The little-publicized sewage treatment plant the Navy is proposing to build at the National Naval Medical Center in Bethesda could pour another 70,000 gallons of treated sewage a day into already polluted Rock Creek as it flows through Rock Creek Park.
A much larger sewage treatment plant under construction in Rockville by private developers, but undergoing review by the U.S. Army Corps of Engineers, would put 3 million gallons of treated sewage a day into Rock Creek beginning next fall. This would mean that in summer months more than half the water in the Montgomery County portion of the stream would be treated sewage effluent, because average summertime stream flow now is 2.4 million gallons a day.
Navy officials said last week that they may never need to build their Bethesda plant because they are conserving water and using much less than their present county sewage allotment. But they are nonetheless seeking approval for the new plant in case Montgomery County's sewer moratorium continues and additional sewage capacity is needed for the Navy's new Uniformed Services University. The university is under construction on the medical center grounds on Wisconsin Avenue, opposite the National Institutes of Health.
Even if they build the sewage plant, Navy officials estimate that it would produce only 31,000 gallons of effluent a day, with the remaining 39,000 gallons merely reserve capacity. Both the Bethesda and the Rockville plants would give sewage so-called tertiary treatment, which removes about 98 per cent of the pollutants. They would be the most advanced sewage treatment facilities in the Washington area.
The Environmental Protection Agency is receiving public comment on the Navy's proposed sewage plant this month - until Oct. 29 - but so far has received none, according to officials in EPA's regional office in Philadelphia. No public hearing is scheduled on the proposal, but the EPA administrator could call one "if there's sufficient public outcry," an EPA spokesman said.
The Rockville plant, although approved by EPA, and state and county agencies, is being reviewed by the U.S. Army Corps of Engineers, under new federal laws that give the Corps responsibility for the tributaries of the nation's navigable waterways. A public hearing will be held on that proposal Nov. 18 at 7:30 p.m. in Rockville's Thomas Wootton High School.
The Corps of Engineers is not reviewing the Bethesda plant because it would discharge into Stoney Creek, an offshoot of Rock Creek which the Corps says has less than a 5 cubic feet per second flow. The Corps does not review construction or discharges in streams below 5 cfs. The Navy's own environmental review of its plant's effect on the stream estimates its flow at 5-10 cfs.
The District's chief water and sewer officials said they were unaware of the large Rockville plant until this summer - months after the plant had been approved by EPA and Maryland officials - and did not know of the proposed Bethesda sewage plant until a reporter called them last week.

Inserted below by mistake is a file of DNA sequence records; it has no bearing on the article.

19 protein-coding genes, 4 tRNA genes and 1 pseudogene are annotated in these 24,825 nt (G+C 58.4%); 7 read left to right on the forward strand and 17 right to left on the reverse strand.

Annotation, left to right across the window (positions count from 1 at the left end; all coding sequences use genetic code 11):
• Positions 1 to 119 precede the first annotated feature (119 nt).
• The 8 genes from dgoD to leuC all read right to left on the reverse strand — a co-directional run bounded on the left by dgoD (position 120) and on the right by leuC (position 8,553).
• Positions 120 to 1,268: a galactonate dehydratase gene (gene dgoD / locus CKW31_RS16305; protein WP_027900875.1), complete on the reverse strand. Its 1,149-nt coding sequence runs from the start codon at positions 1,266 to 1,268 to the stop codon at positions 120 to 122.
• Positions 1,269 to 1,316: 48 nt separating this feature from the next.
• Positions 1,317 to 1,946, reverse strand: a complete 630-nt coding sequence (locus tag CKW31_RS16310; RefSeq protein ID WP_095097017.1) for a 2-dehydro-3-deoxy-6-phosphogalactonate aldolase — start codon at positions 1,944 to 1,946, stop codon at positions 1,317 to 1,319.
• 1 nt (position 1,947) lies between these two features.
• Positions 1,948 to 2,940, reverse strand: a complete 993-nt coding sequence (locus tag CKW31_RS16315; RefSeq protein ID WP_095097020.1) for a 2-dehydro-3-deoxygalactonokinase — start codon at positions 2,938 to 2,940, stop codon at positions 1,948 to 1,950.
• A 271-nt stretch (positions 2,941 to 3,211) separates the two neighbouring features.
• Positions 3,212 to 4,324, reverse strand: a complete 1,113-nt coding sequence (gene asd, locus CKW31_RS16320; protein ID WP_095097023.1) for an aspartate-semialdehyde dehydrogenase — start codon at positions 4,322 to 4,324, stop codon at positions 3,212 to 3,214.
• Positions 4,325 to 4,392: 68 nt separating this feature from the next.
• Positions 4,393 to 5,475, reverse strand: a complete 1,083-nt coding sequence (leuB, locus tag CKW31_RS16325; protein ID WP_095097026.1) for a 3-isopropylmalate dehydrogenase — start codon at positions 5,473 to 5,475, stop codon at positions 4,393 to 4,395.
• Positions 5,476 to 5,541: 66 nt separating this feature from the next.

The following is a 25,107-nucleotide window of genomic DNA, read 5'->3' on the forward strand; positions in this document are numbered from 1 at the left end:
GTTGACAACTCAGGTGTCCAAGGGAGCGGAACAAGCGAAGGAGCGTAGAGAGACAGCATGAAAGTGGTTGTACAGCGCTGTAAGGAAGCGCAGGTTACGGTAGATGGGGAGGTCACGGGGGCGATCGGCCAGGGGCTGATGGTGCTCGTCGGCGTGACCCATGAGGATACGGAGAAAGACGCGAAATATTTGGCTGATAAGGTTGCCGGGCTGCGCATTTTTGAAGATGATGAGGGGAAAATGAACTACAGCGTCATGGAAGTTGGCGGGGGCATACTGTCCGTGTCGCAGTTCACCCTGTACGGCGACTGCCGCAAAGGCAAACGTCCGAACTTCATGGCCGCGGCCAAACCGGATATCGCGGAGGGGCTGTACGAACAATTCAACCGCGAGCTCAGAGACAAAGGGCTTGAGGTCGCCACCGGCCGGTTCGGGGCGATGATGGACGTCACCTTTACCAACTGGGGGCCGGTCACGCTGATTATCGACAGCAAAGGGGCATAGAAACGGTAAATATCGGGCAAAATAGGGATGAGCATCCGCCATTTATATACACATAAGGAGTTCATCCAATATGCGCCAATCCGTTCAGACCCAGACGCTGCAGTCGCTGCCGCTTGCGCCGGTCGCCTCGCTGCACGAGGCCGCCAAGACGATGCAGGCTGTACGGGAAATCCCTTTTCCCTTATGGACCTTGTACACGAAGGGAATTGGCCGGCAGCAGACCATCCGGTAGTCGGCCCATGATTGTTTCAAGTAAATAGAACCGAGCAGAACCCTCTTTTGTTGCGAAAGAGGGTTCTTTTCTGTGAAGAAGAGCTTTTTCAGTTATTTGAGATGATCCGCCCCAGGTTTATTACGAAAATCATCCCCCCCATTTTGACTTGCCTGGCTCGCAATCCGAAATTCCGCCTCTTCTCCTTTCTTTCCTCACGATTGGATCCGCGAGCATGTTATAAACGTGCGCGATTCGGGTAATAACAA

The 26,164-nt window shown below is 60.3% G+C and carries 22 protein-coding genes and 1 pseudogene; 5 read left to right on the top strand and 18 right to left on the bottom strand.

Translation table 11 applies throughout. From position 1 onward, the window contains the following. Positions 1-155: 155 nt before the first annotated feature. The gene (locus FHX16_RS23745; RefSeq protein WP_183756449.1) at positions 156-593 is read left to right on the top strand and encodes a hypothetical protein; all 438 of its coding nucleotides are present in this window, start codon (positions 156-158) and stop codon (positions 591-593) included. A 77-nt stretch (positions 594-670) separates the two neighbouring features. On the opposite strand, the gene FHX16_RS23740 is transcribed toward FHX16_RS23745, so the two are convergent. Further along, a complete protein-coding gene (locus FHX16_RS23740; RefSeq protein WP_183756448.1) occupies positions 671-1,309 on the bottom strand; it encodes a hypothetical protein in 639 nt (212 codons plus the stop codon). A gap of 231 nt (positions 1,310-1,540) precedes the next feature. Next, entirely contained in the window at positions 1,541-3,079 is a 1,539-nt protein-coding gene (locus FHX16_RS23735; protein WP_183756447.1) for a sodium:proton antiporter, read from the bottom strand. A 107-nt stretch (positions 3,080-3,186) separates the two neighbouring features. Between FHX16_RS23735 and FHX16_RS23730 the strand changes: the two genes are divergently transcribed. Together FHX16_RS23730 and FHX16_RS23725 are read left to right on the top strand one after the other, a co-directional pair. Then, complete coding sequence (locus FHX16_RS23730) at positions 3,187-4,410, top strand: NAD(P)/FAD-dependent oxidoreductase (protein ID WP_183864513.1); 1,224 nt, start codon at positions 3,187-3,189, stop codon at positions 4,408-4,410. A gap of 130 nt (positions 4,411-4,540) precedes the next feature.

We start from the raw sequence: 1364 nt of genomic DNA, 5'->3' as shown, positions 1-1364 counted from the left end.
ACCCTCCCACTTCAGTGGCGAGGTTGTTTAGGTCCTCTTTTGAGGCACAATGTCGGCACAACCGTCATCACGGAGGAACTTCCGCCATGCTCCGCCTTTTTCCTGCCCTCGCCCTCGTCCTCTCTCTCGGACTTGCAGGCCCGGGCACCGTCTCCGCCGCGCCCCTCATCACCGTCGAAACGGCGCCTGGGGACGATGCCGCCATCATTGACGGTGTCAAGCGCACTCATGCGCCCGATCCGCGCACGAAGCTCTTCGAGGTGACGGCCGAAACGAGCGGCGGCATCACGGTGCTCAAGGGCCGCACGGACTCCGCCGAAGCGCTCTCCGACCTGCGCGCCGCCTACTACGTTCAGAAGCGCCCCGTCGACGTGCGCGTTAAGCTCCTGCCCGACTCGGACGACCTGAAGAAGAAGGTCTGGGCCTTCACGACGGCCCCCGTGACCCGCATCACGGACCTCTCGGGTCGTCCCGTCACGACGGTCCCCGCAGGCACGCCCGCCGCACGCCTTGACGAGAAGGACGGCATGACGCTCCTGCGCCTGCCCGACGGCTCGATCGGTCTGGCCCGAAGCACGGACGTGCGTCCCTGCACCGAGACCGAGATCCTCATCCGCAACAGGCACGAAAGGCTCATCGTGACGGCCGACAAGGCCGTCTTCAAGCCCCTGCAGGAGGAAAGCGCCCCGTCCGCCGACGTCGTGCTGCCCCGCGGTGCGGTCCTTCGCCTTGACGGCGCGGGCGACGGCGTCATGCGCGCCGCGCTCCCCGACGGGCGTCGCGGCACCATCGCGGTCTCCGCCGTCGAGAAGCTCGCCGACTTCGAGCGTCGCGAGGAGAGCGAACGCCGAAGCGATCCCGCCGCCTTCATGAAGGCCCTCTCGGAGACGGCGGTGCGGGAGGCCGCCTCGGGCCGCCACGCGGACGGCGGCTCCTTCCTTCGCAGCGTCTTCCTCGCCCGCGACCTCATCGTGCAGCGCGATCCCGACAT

The Rockville plant is about 10 miles above the District line. The proposed Bethesda plant is about two miles from the city limits.
John D. Brink, chief of the city's bureau of air and water quality, this week accused EPA of "making one hell of a switch on Rock Creek. The federal and District governments have been working to clean up the stream ever since I came here in 1950. It's been a sensitive issue, and EPA only a few years ago put out a big color brochure on Rock Creek and how it would soon be clean enough to swim it. Now they're approving sewage treatment plants on it."
An EPA spokeswoman said she could not remember such a brochure but in general EPA was pleased with the two plants because they will provide tertiary treatment of sewage, which is more advanced than federal law now requires and which will "reduce to a minimum the effects of the discharge into Rock Creek."
Brink and other city officials have complained that the District was neither informed nor consulted about the plants, that the plants will dump a significant quantity of sewage effluent into Washington's oldest and largest park and that the effluent, no matter how well treated, will further degrade the quality of the stream's water. Founded in 1890, Rock Creek Park is the major natural area and open space in the nation's capital.
A 1975 federal law requires states to develop anti-degradation policies, designed to keep the nation's waters from further deterioration. Such policies must prohibit any degradation of "high quality waters considered an outstanding natural resource, such as waters of natural and state parks, and waters of exceptional recreational or ecological significance."
Maryland has had such an anti-degradation law since at least 1974 but state Water Resources officials say they believe it doesn't apply to Rock Creek because it is not a high-quality water.
The National Park Service, which protects the District sections of Rock Creek Park, was unaware of the large Rockville sewage plant and has requested a thorough environmental review by the Corps of Engineers on its possible effect on Rock Creek. On the Bethesda plant, local Park Service spokesman George Berklacy said, "The information we have does not show that there will be any significant degradation of Rock Creek, but we are reviewing it."
Attorneys for the Park Service say, however, that there appears to be little they can do about the plants even if they oppose them. "The lawyers say it's up to EPA to decide whether the plants will degrade the stream," Berklacy said.
Those wishing to make written comments on the Navy's sewage plant may write to the Environmental Protection Agency, Region III, 6th and Walnut Streets, Philadelphia, 19106, ATTN: Don Knott.